The invention also consists in the parts and in the arrangements and combinations of parts hereinafter described and claimed. In the accompanying drawings which form part of this specification and wherein like numerals and letters refer to like parts wherever they OCCUI'Z FIG. 1 is an enlarged fragmentary side view of the material from which an insulator embodying the present invention is made,
FIG. 2 is a bottom plan view of the material shown in FIG. 1, showing a blank from which said insulator may be formed, and showing in dotted lines the strip from which the blank may be cut,
FIGS. 3, 4 and 5 show the blank being rolled into tubular form,
FIG. 6 is a side view, partially tilted, of the tubular insulator formed with two open ends,
FIG. 7 is a side view, partially tilted, of a modified form of insulator having one pinched or closed end,
FIG. 8 is a longitudinal cross-sectional view of an insulator with a closed end about to receive a wire or wires in its open end,
FIG. 9 is a perspective view of an insulator of modified form, such as shown in FIG. 7, about to receive a wire or wires in its open end,
FIG. 10 is an end view of an insulator showing wires in cross-section therein prior to the insulator wall being deformed, and
FIG. 11 shows said insulator after its wall has been deformed around said wires to be insulated.
Referring now to the drawings in detail, it will be seen that the embodiment of the invention which has been illustrated comprises an insulator I made from the same material that a user has previously been using to insulate wires. By utilizing this same material, the user does not have to make additional tests or changes specifications, since he is merely using the same material as in the past, but in different or shaped form. The insulator l is preferably formed from blanks or pieces 2 of the same insulator tape material which the user previously used in a roll form. The tape is cut into pieces 2, such as shown in FIG. 2.
As shown in FIG. 1, the insulator tape material has a backing 3, which forms the outside surface 4 of the insulator 1, and a pressure sensitive adhesive material 5 on one surface thereof which forms the inside surface 6 of the insulator l.
The material from which the insulator blank 2 is made may be of any type of tape material which is presently in use to insulate wire. The backing 3 of the tape may be of a paper or woven nylon, or cellophane, or cloth. It may be reinforced, if desired, and it may have an outer layer of dissimilar material thereover. However, any material which has a memory" and which tends to resume its open tubular shape after being pinched together should be avoided.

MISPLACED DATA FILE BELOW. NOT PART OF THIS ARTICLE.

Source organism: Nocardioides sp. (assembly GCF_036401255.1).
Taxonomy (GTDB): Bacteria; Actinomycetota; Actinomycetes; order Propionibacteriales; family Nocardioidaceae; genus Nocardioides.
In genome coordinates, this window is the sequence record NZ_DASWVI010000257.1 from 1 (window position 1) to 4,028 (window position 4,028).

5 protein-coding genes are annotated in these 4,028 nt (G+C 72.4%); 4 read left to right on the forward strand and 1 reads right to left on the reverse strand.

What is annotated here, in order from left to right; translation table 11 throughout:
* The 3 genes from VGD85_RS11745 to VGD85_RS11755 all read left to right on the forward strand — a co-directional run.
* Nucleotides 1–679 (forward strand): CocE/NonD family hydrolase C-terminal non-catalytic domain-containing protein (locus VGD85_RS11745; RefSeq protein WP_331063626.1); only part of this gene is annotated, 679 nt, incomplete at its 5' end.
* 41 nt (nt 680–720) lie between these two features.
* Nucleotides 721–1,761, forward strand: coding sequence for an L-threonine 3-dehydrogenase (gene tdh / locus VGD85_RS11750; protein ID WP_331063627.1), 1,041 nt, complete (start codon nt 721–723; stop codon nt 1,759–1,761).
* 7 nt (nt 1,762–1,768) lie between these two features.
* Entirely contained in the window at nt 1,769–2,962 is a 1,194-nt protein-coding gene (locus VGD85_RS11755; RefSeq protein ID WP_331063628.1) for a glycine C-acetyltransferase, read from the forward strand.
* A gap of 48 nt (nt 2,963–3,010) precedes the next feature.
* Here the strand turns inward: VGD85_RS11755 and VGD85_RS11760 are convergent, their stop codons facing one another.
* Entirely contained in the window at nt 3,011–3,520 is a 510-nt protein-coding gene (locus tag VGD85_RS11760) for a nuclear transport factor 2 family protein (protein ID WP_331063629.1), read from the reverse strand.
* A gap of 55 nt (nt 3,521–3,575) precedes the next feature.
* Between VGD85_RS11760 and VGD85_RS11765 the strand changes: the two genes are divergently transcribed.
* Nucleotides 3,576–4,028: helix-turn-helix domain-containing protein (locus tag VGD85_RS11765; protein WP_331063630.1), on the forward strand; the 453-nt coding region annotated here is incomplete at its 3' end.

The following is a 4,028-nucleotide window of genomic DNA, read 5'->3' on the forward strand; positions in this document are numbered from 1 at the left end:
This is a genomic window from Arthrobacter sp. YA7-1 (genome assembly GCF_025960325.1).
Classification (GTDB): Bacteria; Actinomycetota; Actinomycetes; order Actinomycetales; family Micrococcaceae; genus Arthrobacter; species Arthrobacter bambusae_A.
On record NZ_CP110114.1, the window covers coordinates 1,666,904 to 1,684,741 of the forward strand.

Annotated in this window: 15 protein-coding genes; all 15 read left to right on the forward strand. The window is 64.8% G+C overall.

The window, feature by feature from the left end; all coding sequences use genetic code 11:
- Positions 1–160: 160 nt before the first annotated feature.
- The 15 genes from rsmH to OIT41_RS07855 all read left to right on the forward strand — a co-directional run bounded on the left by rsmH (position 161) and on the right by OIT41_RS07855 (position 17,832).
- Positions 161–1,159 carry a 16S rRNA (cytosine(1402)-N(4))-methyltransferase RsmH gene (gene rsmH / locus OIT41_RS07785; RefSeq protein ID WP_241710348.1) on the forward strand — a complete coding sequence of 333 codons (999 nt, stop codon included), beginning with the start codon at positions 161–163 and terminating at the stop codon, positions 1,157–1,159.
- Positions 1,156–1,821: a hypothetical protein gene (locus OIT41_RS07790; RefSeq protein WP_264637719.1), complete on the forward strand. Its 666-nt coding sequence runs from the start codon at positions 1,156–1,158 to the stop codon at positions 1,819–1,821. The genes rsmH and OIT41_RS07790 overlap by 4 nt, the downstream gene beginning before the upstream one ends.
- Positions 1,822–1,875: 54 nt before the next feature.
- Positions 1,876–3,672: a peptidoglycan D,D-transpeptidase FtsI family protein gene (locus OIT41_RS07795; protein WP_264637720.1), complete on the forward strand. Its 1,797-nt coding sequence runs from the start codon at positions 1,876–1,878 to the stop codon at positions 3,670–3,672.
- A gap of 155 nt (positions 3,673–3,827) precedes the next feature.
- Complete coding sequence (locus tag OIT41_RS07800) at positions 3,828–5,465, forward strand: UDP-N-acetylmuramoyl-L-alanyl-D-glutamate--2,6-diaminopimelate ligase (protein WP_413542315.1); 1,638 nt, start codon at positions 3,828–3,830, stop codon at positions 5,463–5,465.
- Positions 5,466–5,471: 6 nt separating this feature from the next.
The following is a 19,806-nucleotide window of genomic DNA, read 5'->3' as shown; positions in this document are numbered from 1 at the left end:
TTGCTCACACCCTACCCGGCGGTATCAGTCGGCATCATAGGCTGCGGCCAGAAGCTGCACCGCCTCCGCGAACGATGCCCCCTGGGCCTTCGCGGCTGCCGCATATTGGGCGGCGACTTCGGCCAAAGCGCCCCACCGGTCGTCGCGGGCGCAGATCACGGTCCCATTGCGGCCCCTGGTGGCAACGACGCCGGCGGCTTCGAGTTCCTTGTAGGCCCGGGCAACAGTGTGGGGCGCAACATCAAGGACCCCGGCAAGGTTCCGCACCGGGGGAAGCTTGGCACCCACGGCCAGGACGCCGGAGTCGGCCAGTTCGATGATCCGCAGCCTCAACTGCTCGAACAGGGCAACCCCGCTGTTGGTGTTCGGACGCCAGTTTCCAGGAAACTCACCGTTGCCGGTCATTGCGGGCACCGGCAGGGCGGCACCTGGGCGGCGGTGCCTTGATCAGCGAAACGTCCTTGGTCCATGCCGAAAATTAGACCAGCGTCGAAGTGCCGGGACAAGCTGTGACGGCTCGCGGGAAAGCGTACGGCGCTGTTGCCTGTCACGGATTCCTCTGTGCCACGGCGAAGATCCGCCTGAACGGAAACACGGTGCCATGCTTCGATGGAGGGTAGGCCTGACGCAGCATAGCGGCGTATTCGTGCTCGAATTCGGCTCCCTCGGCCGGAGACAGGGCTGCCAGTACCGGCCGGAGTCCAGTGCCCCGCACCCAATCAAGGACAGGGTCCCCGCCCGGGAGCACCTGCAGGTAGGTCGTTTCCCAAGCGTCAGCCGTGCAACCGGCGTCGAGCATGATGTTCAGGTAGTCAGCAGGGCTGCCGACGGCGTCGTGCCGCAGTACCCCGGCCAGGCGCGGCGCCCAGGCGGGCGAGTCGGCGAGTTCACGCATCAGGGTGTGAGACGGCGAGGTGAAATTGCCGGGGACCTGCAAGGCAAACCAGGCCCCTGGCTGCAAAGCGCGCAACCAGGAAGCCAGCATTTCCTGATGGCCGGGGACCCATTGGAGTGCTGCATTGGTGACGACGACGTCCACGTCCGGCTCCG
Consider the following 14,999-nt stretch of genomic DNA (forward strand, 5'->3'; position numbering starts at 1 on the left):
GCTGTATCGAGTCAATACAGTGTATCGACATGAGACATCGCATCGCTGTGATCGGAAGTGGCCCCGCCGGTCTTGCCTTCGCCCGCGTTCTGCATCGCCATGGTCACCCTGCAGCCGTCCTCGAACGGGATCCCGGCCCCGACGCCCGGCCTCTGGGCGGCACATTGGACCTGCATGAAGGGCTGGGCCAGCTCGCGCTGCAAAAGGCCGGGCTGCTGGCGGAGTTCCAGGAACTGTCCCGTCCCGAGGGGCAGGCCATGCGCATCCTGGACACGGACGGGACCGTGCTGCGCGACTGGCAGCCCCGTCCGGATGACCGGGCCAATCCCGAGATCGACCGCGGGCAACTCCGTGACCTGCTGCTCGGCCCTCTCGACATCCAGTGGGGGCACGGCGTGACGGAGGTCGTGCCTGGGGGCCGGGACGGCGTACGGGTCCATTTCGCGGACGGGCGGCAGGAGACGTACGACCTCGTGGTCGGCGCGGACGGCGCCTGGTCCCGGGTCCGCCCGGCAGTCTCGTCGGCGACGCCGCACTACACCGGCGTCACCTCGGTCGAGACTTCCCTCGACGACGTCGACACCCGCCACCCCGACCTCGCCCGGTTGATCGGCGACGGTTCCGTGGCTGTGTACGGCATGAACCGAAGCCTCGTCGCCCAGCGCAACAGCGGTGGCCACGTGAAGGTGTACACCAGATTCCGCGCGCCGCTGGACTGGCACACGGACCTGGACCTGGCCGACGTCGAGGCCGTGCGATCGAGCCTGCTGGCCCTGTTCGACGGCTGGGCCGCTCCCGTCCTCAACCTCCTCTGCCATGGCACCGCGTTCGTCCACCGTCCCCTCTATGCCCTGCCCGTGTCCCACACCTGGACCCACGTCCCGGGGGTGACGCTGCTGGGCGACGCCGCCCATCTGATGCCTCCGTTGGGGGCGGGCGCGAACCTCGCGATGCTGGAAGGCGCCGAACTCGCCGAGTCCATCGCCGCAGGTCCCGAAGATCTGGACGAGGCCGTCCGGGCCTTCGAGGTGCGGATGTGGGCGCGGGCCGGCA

After a piece 2 has been cut from a roll of insulator tape (not shown), the piece 2 in flat position (FIG. 2) has an upper edge 7 and a lower edge 8 parallel thereto. The piece 2 has a left edge. 9 and a right edge 10 which preferably are parallel to each other and are angularly positioned with respect to the upper edge '7 and the lower edge 8. These side edges 9 and are preferably parallel to each other and form an angle A with the lower edge 8. The left edge 9 is formed by a cut angularly across the roll of tape, the cut also forming the right edge of the next adjacent piece. The angle A results in a triangular portion at the lower left of the piece 2, which permits the piece 2 to be rolled more easily from a flat position (FIG. 2) into a tube It (FIG. 6) having one or more thicknesses of material therein. If tape 0.0075" thick is used and the desired insulation is 0.015, then two full turns of material are needed. Therefore, the length of the lower edge 8 must be properly measured in accordance with the desired diameter of the tube 11.
A suitable method of wrapping is shown in FIGS. 2-6. The tube 1 1 may be wrapped in a different manner if desired, such as to form a longer insulator from the same piece 2 shown in FIG. 2, but this might require an extra operation, such as trimming one or both ends of the tubular insulator so formed with the resultant waste of material.
The insulator 1 (FIG. 6) comprises a hollow tube 11 having a wall 12 of one or more thicknesses of the material. The wall 12 has a smooth outside surface 4 and an inside surface 6 which is covered with pressure sensitive adhesive 5. The right edge 10 forms an outer helical edge, and the left edge 9 forms an inner helical edge. The tube 11 has an opening 13 having a diameter D which is greater than the greatest cross-section of the wire or wires 14 to be inserted into said opening 13 in order to insulate said wires 14. In practice, this opening 13 is preferably several times the combined crosssectional area of the wire or wires to be insulated, although in some installations it may only be slightly larger, such as 1.5 times the diameter.
The insulator 1 may have two open ends 15 and 16 (FIG. 6). If preferred, the insulator 1 may have one open end 15 and one closed or pinched end 17 (FIG. 7-9) in which the tube 11 has merely been deformed inwardly along a diametral line until the adhesive causes the opposite halves to stick together, thereby forming the closed end 17. The advantage of a pinched or closed end 17 is that an operator may simply place the closed end insulator 1 over the ends of the wire 14 until the closed end 17 is in contact with the end edges of the wire 14. This automatically stops the insulator 1 from further longitudinal movement with respect to the wire ends and makes certain that the wire ends 14 are in fact covered with the insulator 1. With an insulator 1 having open ends 15 and 16 (FIG. 6), a careless operator may slip the insulator 1 too far up the wire 14 and leave the wire end edges exposed. However, there are some installations wherein an insulator with two opened ends is desired.